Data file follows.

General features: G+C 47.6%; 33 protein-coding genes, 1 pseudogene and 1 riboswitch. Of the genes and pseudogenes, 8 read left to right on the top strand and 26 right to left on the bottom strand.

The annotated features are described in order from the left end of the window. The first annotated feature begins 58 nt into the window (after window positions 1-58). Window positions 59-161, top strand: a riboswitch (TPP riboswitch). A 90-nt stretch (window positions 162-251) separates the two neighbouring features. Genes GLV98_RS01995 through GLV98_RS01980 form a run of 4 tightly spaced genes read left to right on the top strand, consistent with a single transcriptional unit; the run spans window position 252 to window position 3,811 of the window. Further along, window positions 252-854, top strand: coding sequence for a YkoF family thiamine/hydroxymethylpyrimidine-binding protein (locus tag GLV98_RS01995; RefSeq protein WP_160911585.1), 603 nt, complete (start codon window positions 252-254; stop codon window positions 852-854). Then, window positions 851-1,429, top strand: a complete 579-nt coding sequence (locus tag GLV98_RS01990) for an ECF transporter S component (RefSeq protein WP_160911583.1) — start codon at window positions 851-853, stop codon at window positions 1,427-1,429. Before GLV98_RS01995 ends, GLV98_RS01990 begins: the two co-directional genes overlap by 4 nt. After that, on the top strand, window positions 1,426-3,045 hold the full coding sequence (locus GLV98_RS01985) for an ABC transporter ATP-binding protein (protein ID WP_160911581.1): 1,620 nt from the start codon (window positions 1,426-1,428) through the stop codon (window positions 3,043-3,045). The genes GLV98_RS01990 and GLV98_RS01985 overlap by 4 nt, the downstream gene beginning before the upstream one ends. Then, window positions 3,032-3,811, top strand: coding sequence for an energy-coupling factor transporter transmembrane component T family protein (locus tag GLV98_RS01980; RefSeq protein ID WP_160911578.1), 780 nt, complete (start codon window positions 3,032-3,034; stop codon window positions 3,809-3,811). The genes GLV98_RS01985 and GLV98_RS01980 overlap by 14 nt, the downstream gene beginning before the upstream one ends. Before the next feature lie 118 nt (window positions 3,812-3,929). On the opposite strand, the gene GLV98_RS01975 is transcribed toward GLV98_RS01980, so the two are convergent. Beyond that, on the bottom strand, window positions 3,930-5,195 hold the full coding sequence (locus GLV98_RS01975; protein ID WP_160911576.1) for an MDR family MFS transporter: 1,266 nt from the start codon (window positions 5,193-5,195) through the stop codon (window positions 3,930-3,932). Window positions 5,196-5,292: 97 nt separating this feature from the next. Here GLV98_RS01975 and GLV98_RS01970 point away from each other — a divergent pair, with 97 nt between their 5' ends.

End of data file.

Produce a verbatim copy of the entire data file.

General features: G+C 47.6%; 33 protein-coding genes, 1 pseudogene and 1 riboswitch. Of the genes and pseudogenes, 8 read left to right on the top strand and 26 right to left on the bottom strand.

The annotated features are described in order from the left end of the window. The first annotated feature begins 58 nt into the window (after window positions 1-58). Window positions 59-161, top strand: a riboswitch (TPP riboswitch). A 90-nt stretch (window positions 162-251) separates the two neighbouring features. Genes GLV98_RS01995 through GLV98_RS01980 form a run of 4 tightly spaced genes read left to right on the top strand, consistent with a single transcriptional unit; the run spans window position 252 to window position 3,811 of the window. Further along, window positions 252-854, top strand: coding sequence for a YkoF family thiamine/hydroxymethylpyrimidine-binding protein (locus tag GLV98_RS01995; RefSeq protein WP_160911585.1), 603 nt, complete (start codon window positions 252-254; stop codon window positions 852-854). Then, window positions 851-1,429, top strand: a complete 579-nt coding sequence (locus tag GLV98_RS01990) for an ECF transporter S component (RefSeq protein WP_160911583.1) — start codon at window positions 851-853, stop codon at window positions 1,427-1,429. Before GLV98_RS01995 ends, GLV98_RS01990 begins: the two co-directional genes overlap by 4 nt. After that, on the top strand, window positions 1,426-3,045 hold the full coding sequence (locus GLV98_RS01985) for an ABC transporter ATP-binding protein (protein ID WP_160911581.1): 1,620 nt from the start codon (window positions 1,426-1,428) through the stop codon (window positions 3,043-3,045). The genes GLV98_RS01990 and GLV98_RS01985 overlap by 4 nt, the downstream gene beginning before the upstream one ends. Then, window positions 3,032-3,811, top strand: coding sequence for an energy-coupling factor transporter transmembrane component T family protein (locus tag GLV98_RS01980; RefSeq protein ID WP_160911578.1), 780 nt, complete (start codon window positions 3,032-3,034; stop codon window positions 3,809-3,811). The genes GLV98_RS01985 and GLV98_RS01980 overlap by 14 nt, the downstream gene beginning before the upstream one ends. Before the next feature lie 118 nt (window positions 3,812-3,929). On the opposite strand, the gene GLV98_RS01975 is transcribed toward GLV98_RS01980, so the two are convergent. Beyond that, on the bottom strand, window positions 3,930-5,195 hold the full coding sequence (locus GLV98_RS01975; protein ID WP_160911576.1) for an MDR family MFS transporter: 1,266 nt from the start codon (window positions 5,193-5,195) through the stop codon (window positions 3,930-3,932). Window positions 5,196-5,292: 97 nt separating this feature from the next. Here GLV98_RS01975 and GLV98_RS01970 point away from each other — a divergent pair, with 97 nt between their 5' ends.